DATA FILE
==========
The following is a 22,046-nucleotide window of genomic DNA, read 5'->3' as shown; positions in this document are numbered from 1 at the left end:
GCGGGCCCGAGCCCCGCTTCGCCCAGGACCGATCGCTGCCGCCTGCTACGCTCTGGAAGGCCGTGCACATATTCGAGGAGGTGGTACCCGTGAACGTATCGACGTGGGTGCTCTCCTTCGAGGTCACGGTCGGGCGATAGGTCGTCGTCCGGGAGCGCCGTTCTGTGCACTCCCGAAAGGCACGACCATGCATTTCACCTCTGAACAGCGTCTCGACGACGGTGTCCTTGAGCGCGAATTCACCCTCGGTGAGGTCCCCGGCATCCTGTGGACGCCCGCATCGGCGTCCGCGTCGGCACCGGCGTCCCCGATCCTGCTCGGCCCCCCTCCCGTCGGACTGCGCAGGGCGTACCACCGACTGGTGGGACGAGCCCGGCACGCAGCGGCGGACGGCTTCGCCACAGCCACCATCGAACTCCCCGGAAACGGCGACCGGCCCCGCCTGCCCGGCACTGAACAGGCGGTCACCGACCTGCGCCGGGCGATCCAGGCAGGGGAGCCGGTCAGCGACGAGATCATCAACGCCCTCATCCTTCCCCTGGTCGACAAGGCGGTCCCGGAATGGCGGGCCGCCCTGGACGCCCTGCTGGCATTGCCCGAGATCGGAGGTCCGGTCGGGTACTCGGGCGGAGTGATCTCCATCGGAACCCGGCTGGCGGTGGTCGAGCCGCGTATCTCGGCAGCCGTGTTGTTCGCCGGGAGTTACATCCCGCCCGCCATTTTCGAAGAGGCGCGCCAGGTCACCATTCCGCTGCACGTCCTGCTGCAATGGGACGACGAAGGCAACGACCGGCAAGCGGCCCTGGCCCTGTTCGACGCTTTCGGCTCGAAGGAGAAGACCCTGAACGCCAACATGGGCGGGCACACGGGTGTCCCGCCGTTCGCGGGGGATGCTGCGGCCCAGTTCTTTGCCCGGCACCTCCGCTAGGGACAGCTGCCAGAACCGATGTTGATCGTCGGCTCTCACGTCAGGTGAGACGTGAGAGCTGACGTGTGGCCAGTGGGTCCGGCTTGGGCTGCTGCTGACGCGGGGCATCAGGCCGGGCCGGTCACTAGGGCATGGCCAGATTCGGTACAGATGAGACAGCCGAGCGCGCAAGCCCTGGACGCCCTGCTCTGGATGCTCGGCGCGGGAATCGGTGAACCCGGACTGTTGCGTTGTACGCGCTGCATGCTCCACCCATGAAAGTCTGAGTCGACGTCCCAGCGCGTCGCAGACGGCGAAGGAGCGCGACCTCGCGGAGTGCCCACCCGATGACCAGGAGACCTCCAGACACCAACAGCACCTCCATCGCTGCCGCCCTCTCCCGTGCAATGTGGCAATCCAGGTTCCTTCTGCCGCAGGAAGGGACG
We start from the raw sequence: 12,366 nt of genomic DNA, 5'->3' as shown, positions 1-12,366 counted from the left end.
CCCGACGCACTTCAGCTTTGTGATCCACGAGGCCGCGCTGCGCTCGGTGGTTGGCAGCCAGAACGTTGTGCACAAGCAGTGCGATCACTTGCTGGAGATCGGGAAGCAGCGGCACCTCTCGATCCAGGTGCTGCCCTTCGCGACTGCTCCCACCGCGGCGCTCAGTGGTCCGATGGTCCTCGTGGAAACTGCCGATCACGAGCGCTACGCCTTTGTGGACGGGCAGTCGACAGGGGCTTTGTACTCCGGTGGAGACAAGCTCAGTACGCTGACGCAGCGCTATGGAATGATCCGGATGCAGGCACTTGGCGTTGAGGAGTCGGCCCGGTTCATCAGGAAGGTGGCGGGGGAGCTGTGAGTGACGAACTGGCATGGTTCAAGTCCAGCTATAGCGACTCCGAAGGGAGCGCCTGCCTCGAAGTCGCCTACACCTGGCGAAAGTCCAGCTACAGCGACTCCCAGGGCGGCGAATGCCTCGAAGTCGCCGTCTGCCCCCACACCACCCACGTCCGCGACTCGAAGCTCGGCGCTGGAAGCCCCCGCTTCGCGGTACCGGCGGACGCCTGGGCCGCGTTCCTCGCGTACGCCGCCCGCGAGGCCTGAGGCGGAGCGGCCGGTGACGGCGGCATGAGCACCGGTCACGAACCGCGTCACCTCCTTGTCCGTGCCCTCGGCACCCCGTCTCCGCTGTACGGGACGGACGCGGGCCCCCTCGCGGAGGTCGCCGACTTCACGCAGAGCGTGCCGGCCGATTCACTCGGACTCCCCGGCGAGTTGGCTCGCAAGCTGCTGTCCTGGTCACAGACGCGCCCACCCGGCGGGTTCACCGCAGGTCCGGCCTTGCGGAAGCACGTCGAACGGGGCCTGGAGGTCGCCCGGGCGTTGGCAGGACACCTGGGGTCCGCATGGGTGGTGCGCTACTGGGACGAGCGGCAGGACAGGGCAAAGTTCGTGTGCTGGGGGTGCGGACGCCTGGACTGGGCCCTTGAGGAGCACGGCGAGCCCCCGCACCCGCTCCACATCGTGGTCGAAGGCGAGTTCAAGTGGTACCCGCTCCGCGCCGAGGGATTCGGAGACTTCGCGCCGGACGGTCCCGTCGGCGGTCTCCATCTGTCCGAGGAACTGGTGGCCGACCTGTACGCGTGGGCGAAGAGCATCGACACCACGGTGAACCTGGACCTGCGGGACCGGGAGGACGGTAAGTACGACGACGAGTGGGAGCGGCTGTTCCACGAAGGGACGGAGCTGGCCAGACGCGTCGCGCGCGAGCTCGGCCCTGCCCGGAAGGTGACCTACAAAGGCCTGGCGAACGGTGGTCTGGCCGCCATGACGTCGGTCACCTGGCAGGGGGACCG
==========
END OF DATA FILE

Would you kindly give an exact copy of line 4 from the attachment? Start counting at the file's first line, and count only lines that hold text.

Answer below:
CCCGACGCACTTCAGCTTTGTGATCCACGAGGCCGCGCTGCGCTCGGTGGTTGGCAGCCAGAACGTTGTGCACAAGCAGTGCGATCACTTGCTGGAGATCGGGAAGCAGCGGCACCTCTCGATCCAGGTGCTGCCCTTCGCGACTGCTCCCACCGCGGCGCTCAGTGGTCCGATGGTCCTCGTGGAAACTGCCGATCACGAGCGCTACGCCTTTGTGGACGGGCAGTCGACAGGGGCTTTGTACTCCGGTGGAGACAAGCTCAGTACGCTGACGCAGCGCTATGGAATGATCCGGATGCAGGCACTTGGCGTTGAGGAGTCGGCCCGGTTCATCAGGAAGGTGGCGGGGGAGCTGTGAGTGACGAACTGGCATGGTTCAAGTCCAGCTATAGCGACTCCGAAGGGAGCGCCTGCCTCGAAGTCGCCTACACCTGGCGAAAGTCCAGCTACAGCGACTCCCAGGGCGGCGAATGCCTCGAAGTCGCCGTCTGCCCCCACACCACCCACGTCCGCGACTCGAAGCTCGGCGCTGGAAGCCCCCGCTTCGCGGTACCGGCGGACGCCTGGGCCGCGTTCCTCGCGTACGCCGCCCGCGAGGCCTGAGGCGGAGCGGCCGGTGACGGCGGCATGAGCACCGGTCACGAACCGCGTCACCTCCTTGTCCGTGCCCTCGGCACCCCGTCTCCGCTGTACGGGACGGACGCGGGCCCCCTCGCGGAGGTCGCCGACTTCACGCAGAGCGTGCCGGCCGATTCACTCGGACTCCCCGGCGAGTTGGCTCGCAAGCTGCTGTCCTGGTCACAGACGCGCCCACCCGGCGGGTTCACCGCAGGTCCGGCCTTGCGGAAGCACGTCGAACGGGGCCTGGAGGTCGCCCGGGCGTTGGCAGGACACCTGGGGTCCGCATGGGTGGTGCGCTACTGGGACGAGCGGCAGGACAGGGCAAAGTTCGTGTGCTGGGGGTGCGGACGCCTGGACTGGGCCCTTGAGGAGCACGGCGAGCCCCCGCACCCGCTCCACATCGTGGTCGAAGGCGAGTTCAAGTGGTACCCGCTCCGCGCCGAGGGATTCGGAGACTTCGCGCCGGACGGTCCCGTCGGCGGTCTCCATCTGTCCGAGGAACTGGTGGCCGACCTGTACGCGTGGGCGAAGAGCATCGACACCACGGTGAACCTGGACCTGCGGGACCGGGAGGACGGTAAGTACGACGACGAGTGGGAGCGGCTGTTCCACGAAGGGACGGAGCTGGCCAGACGCGTCGCGCGCGAGCTCGGCCCTGCCCGGAAGGTGACCTACAAAGGCCTGGCGAACGGTGGTCTGGCCGCCATGACGTCGGTCACCTGGCAGGGGGACCG